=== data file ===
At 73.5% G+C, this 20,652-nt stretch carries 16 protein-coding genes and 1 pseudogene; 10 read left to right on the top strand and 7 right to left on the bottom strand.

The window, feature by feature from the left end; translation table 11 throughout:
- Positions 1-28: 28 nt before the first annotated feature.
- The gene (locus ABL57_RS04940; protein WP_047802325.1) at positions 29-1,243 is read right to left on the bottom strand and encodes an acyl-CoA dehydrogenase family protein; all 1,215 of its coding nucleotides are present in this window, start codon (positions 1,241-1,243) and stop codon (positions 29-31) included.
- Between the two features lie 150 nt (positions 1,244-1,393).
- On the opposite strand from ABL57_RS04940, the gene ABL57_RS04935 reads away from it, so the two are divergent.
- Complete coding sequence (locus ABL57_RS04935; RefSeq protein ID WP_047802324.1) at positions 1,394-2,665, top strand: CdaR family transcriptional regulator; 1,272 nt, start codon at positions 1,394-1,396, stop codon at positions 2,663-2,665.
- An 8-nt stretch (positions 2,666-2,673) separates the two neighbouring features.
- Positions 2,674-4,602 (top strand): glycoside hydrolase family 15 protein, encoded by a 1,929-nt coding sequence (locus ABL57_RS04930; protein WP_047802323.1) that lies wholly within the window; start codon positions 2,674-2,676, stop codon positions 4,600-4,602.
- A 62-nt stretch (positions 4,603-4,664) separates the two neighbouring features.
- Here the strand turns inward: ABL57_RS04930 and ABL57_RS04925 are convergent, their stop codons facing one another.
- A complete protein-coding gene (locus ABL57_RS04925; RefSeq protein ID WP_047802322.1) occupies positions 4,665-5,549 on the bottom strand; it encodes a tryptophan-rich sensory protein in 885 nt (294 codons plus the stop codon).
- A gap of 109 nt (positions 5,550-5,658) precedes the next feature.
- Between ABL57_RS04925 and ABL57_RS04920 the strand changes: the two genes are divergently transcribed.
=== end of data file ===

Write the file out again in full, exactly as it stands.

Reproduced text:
At 73.5% G+C, this 20,652-nt stretch carries 16 protein-coding genes and 1 pseudogene; 10 read left to right on the top strand and 7 right to left on the bottom strand.

The window, feature by feature from the left end; translation table 11 throughout:
- Positions 1-28: 28 nt before the first annotated feature.
- The gene (locus ABL57_RS04940; protein WP_047802325.1) at positions 29-1,243 is read right to left on the bottom strand and encodes an acyl-CoA dehydrogenase family protein; all 1,215 of its coding nucleotides are present in this window, start codon (positions 1,241-1,243) and stop codon (positions 29-31) included.
- Between the two features lie 150 nt (positions 1,244-1,393).
- On the opposite strand from ABL57_RS04940, the gene ABL57_RS04935 reads away from it, so the two are divergent.
- Complete coding sequence (locus ABL57_RS04935; RefSeq protein ID WP_047802324.1) at positions 1,394-2,665, top strand: CdaR family transcriptional regulator; 1,272 nt, start codon at positions 1,394-1,396, stop codon at positions 2,663-2,665.
- An 8-nt stretch (positions 2,666-2,673) separates the two neighbouring features.
- Positions 2,674-4,602 (top strand): glycoside hydrolase family 15 protein, encoded by a 1,929-nt coding sequence (locus ABL57_RS04930; protein WP_047802323.1) that lies wholly within the window; start codon positions 2,674-2,676, stop codon positions 4,600-4,602.
- A 62-nt stretch (positions 4,603-4,664) separates the two neighbouring features.
- Here the strand turns inward: ABL57_RS04930 and ABL57_RS04925 are convergent, their stop codons facing one another.
- A complete protein-coding gene (locus ABL57_RS04925; RefSeq protein ID WP_047802322.1) occupies positions 4,665-5,549 on the bottom strand; it encodes a tryptophan-rich sensory protein in 885 nt (294 codons plus the stop codon).
- A gap of 109 nt (positions 5,550-5,658) precedes the next feature.
- Between ABL57_RS04925 and ABL57_RS04920 the strand changes: the two genes are divergently transcribed.